Matthew Roberts

I am a cryptobiologist specializing in the study of digital life forms like blockchains and certain kinds of unbounded smart contracts. “We must not let our politics harm these beautiful creatures.” – Myself.

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My Ethereum misconceptions

I’ve been working on smart contracts for a while now. I’ve spent countless hours focusing on things like how to securely move funds between legacy systems, where I’ve gained a deep and terrible understanding of how truly bad cross-blockchain compatibility really is.

You would think that a guy who has been working on smart contracts for this long would have seen more of the benefits behind something like Ethereum, but that isn’t the case for reasons I’ll reveal in this post… If anything my experience has only made it easier for me to dismiss it.

Here are some of my biggest misconceptions about Ethereum so far (but these misconceptions are by no means unique.)

Mistake 1: Dismissing how useful general-purpose blockchains are

For those who know the history of Ethereum you will know it was mostly created as a response to how limited blockchains were at the time. If you had of tried to...

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Self-improving programs

Imagine for a moment that you wanted to pay someone to improve the speed of your software. How would you do it? If you’re like most software companies then you’ll mostly likely hire someone to do the job.

This means spending time to find the right person you want, interviewing them, interviewing someone else if they’re not right… until hopefully you find the right person… well maybe. There’s still no guarantee that paying them will lead to any improvements to software speed.

But lets assume that you do find the right person for the job. At last, you’ve gone through the hiring process and found a solid addition to the team. Unfortunately, your company has a lot of software in the works and the demand for this role rises and falls accordingly.

Wouldn’t it be nice if you could magically pay someone for improvements as they were needed and not have to manage anything? Sounds like science...

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Blockchains are the first digital life forms - all 7 signs of life

I consider blockchains to be of independent interest to biologists as the first example of a single-celled digital life form that embodies all 7 characteristics necessary to establish life.

1. Living things are composed of cells.

The blockchain consists of a number of cells called “blocks” that contain everything the organism needs for its survival. Survival is ensured by issuing incentives to humans for energy (necessary for metabolism), therefore blockchains are symbiotic digital organisms that are helpful to humans.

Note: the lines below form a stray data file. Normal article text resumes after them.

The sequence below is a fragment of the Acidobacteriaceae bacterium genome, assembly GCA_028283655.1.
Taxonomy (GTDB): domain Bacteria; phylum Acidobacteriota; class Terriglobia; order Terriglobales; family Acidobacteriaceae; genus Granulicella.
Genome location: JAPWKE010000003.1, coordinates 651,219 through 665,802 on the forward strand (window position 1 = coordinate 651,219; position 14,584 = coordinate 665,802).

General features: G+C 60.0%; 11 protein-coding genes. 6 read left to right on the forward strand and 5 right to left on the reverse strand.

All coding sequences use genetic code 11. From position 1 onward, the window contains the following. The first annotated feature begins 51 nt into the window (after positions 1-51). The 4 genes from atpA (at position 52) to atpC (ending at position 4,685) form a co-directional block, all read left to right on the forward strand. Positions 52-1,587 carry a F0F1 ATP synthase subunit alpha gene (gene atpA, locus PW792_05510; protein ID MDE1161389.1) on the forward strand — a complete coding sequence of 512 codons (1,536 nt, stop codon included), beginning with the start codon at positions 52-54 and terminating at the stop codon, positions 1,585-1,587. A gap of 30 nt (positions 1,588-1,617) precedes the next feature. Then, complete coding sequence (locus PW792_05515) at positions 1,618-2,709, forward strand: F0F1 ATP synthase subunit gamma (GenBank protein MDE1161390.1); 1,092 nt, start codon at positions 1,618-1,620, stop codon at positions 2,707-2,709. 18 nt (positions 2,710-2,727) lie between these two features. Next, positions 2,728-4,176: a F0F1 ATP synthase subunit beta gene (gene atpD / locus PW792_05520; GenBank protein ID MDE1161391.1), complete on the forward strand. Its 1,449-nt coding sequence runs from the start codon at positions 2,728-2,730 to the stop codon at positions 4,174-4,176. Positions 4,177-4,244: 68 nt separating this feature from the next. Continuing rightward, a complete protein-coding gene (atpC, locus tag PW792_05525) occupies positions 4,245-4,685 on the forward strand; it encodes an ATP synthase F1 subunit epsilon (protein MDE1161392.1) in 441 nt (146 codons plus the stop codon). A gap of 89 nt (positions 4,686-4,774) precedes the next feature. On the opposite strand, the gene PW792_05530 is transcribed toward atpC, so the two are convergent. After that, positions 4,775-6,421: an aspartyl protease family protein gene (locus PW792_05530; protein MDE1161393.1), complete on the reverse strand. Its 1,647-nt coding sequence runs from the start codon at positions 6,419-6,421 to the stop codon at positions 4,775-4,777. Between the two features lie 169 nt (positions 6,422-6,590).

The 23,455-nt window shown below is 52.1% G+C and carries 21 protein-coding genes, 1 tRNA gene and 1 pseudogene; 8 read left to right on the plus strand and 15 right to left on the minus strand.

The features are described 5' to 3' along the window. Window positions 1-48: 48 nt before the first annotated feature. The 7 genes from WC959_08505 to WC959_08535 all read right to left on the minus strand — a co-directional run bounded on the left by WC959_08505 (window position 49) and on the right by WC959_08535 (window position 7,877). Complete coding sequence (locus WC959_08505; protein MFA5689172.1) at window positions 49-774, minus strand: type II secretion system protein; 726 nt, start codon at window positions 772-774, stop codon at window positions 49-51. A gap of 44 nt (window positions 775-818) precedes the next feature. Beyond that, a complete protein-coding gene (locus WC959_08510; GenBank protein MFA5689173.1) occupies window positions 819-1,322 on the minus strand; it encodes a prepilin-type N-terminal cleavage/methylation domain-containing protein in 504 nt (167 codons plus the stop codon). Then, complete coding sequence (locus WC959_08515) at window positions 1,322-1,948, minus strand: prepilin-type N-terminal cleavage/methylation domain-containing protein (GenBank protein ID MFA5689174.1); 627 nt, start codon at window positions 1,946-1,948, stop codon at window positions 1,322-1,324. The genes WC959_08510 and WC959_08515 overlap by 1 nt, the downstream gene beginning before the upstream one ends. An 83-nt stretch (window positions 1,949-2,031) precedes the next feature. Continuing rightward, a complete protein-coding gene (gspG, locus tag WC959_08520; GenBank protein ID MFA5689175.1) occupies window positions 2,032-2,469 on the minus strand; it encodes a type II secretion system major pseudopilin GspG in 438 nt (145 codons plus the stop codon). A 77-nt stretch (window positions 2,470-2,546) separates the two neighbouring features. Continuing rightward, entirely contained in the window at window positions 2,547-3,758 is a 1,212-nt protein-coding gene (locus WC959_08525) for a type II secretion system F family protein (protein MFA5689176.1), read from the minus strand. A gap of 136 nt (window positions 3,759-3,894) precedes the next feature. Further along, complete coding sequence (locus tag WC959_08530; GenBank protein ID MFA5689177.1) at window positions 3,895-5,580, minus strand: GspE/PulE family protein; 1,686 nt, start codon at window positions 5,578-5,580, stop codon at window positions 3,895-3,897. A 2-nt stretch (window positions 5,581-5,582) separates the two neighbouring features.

2. Living things have different levels of organisation.

Blocks allow the organism to adapt simple, reusable components to produce more complex behaviour. We are still learning the full role of these components and how they relate to the environment but progress appears promising. This is the subject of cryptobiology.

3. Living things use energy.

The cells or blocks...

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The ICO crapcoin checklist

  1. Does the coin reward users for contributing resources towards the creation of a shared service that will benefit all users?
  2. Can the resources contributed by users be verified by anyone?
  3. Does the service always fall within an expected range of operation?
  4. Is the coin new and no other coin offers the same service?
  5. Is it impossible to substitute the use of the coin for another?
  6. Does the business model for the coin make sense?
  7. Does the team behind the coin have the required experience?

If you answered “no” to any of these questions you may have discovered for yourself a bonafide crapcoin!

A crapcoin is the term for any coin whose main purpose is to make the founders richer. Typically such coins will use misleading technical-sounding jargon to try dupe investors into thinking they are investing in the next Bitcoin when really they are being sold worthless tokens.

Quite often these...

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Archiving old coins on Ethereum - some thoughts

Update 7/12/2017: There is an elegant approach to the fee problem raised bellow by designing the virtual transaction overlay so that anyone can submit them by paying the Eth fees themselves in order to claim a fraction of the simulated currencies (perhaps as part of the virtual mining process.) The fee idea was raised by someone else, but its possible to adapt it and use it here to make the whole system work as intended.

Recently someone over at /r/ethereum posted a very interesting topic - the idea of building Bitcoin on top of Ethereum.

It’s an interesting thought experiment for many reasons - how would you actually do it? How would you optimize data storage? Are new changes possible? And so on. But more than that it seems to offer potential - by bringing them to Ethereum they become interoperable!